Poem of the Week: Emily Dickinson

Emily Dickinson

I felt a Funeral, in my Brain

I felt a Funeral, in my Brain,
And Mourners to and fro
Kept treading – treading – till it seemed
That Sense was breaking through –

And when they all were seated,
A Service, like a Drum –
Kept beating – beating – till I thought
My mind was going numb –

And then I heard them lift a Box
And creak across my Soul
With those same Boots of Lead, again,
Then Space – began to toll,

As all the Heavens were a Bell,
And Being, but an Ear,
And I, and Silence, some strange Race,
Wrecked, solitary, here –

And then a Plank in Reason, broke,
And I dropped down, and down –
And hit a World, at every plunge,
And Finished knowing – then –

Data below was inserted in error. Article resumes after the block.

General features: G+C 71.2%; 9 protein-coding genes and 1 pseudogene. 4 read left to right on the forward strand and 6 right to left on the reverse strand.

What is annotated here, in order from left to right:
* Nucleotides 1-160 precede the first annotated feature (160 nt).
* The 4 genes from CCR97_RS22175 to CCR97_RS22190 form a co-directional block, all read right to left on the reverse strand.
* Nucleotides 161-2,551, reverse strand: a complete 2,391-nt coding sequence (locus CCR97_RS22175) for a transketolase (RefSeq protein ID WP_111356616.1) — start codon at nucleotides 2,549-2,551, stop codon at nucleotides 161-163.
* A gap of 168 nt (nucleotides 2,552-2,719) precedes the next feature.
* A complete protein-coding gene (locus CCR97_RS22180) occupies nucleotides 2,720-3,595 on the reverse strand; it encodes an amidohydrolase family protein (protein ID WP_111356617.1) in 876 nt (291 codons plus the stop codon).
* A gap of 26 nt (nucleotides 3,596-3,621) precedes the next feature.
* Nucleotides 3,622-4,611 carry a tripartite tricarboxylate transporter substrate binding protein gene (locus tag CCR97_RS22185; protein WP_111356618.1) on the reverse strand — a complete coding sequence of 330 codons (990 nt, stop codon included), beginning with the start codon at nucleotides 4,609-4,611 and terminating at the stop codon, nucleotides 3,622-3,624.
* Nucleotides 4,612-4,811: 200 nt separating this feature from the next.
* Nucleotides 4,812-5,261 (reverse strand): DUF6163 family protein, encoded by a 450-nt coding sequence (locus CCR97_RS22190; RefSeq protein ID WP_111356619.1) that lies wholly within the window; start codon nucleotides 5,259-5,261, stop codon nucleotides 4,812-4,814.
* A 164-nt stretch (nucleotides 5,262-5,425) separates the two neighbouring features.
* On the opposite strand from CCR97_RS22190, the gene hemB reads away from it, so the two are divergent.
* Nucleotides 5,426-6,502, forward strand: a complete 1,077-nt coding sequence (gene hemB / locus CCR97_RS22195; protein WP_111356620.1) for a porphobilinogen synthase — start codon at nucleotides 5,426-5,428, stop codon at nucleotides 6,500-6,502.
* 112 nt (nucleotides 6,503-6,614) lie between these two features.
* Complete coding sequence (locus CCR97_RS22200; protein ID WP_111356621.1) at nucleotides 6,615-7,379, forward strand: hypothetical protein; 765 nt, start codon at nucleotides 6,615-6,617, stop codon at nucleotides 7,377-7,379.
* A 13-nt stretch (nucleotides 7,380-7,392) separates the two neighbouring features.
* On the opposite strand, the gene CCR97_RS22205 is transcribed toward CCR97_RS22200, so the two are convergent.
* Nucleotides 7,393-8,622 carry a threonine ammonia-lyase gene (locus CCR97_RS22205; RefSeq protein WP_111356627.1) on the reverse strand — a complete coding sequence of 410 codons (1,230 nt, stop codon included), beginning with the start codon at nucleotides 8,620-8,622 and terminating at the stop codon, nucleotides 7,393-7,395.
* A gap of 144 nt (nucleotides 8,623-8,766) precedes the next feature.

Dickinson wrote the poem in 1861, during one of her most prolific periods as a poet. She makes use of metaphor and an experimental form to imply the poem’s themes.


“I felt a Funeral, in my Brain” is about going mad and losing touch with reality. The metaphor of a funeral happening within her head sets the stage for the rest of the poem to unfold. Throughout the poem, the reader gets the sense that the speaker is slowly losing touch with reason. The speaker’s thoughts grow more and more fragmented, notice the dashes, until the last stanza, where the speaker’s ability to reason finally breaks and she tumbles toward despair. The poem ends with the line “And Finished knowing – then -“, suggesting that the speaker knows reason no more.